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TEI-L  March 2007

TEI-L March 2007

Subject:

Re: Uniform guidelines for applying semantics to highlighted text?

From:

Julia Flanders <[log in to unmask]>

Reply-To:

Julia Flanders <[log in to unmask]>

Date:

Tue, 6 Mar 2007 11:20:40 -0500

Content-Type:

text/plain

Parts/Attachments:

Parts/Attachments

text/plain (143 lines)

I think the short answer to your question is that
you're not alone in finding this difficult, and
that the TEI does not seek to provide a full
classification of this kind of textual phenomenon
that would satisfactorily encode the semantic
nuances of the features you're describing here.

This is a particularly tricky area, I think,
because the semantics of these features is both
harder to characterize (since it's often subtle
and hard to pin down) and more subject to
contextual factors arising from other encoding
decisions you might have made.

For instance, I could imagine encoding your first
example (the letters carved in skin) as:

<mentioned> since the string is being referred to
for its stringness rather than for its meaning
<quote> since it is in effect a text from another
source (albeit not a typically bibliographic one
:-)
<seg> (perhaps with a type= attribute) if this
were a common phenomenon in your text or part of
some larger textual signifying pattern in which
you had a particular interest

Your second example is even harder. If the phrase
denotes something akin to an official title (like
"Homecoming Queen"), then one might imagine
making a case for <roleName>, but that element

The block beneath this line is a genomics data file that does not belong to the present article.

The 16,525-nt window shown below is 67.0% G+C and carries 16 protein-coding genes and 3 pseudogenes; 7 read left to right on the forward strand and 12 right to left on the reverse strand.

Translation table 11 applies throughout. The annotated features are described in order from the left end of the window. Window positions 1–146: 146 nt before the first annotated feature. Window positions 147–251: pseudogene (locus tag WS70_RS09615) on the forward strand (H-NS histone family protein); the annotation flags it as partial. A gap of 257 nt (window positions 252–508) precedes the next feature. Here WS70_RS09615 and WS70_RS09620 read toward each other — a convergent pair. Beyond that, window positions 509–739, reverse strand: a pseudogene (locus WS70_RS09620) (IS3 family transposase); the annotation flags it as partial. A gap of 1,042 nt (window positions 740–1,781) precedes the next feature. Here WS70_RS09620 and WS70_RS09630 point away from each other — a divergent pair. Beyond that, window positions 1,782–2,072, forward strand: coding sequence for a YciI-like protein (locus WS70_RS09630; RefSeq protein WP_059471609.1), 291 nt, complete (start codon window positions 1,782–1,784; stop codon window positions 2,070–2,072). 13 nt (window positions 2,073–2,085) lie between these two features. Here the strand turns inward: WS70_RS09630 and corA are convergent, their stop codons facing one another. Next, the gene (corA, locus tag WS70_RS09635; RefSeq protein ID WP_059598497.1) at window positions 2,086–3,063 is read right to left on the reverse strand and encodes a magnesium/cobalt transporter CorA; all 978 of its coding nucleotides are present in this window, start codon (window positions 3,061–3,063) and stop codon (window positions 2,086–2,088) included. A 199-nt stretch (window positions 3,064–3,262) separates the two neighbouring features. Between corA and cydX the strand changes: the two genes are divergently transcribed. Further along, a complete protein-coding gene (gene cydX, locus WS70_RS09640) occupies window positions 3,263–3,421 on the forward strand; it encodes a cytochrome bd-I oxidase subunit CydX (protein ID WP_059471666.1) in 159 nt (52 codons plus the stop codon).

isn't allowed except within <persName>, which is
harder to justify here. If the phrase is taken as
representing a commonly circulating term (i.e.
quoting the current gossip) then one could
imagine making a case for <quote>. If it's just
taken as a phrase referring to the person in
question, <rs> would be justifiable though it
wouldn't say much, it seems to me. <term> is
another option in this general domain but carries
the implication of specialized/technical
terminology. If <socalled> didn't carry an
implication of ironic usage, it might be the
closest of all, and this may reveal a gap in the
TEI's coverage of semantic markup of highlighted
text--perhaps there needs to be an element that
means, in effect, "this is a phrase used to
describe something else".

I think what this reveals is that the TEI suite
of semantically specific elements for highlighted
text focuses on areas where one feels a strong
external motive to encode: in other words, areas
such as naming or terminological definition where
the benefits of marking the semantics are clear
and generalizable. The encoding activity you're
describing has a different kind of intention (and
one I find both interesting and sympathetic): the
goal of accounting for the nuances that the text
foregrounds. Encoding of this sort is harder
because the question it asks isn't "which box
does this go in?" but "what boxes does the text
ask me to build?" and also partly "what boxes am